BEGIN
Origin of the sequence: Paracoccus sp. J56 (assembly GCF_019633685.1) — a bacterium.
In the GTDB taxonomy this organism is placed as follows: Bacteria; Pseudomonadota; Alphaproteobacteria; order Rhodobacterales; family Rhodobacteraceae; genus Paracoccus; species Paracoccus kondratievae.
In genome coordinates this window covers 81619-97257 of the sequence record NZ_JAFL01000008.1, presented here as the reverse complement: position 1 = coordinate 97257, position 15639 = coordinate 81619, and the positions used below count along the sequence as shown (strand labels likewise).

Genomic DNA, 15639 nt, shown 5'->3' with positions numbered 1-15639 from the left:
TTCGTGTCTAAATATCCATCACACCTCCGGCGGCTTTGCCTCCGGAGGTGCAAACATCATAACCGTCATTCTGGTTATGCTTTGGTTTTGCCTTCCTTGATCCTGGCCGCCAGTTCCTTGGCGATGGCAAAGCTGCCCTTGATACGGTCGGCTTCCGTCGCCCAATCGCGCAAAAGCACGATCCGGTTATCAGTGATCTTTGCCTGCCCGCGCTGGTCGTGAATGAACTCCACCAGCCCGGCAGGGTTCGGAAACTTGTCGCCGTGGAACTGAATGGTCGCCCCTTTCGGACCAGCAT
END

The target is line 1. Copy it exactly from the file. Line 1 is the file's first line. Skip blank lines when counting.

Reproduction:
Origin of the sequence: Paracoccus sp. J56 (assembly GCF_019633685.1) — a bacterium.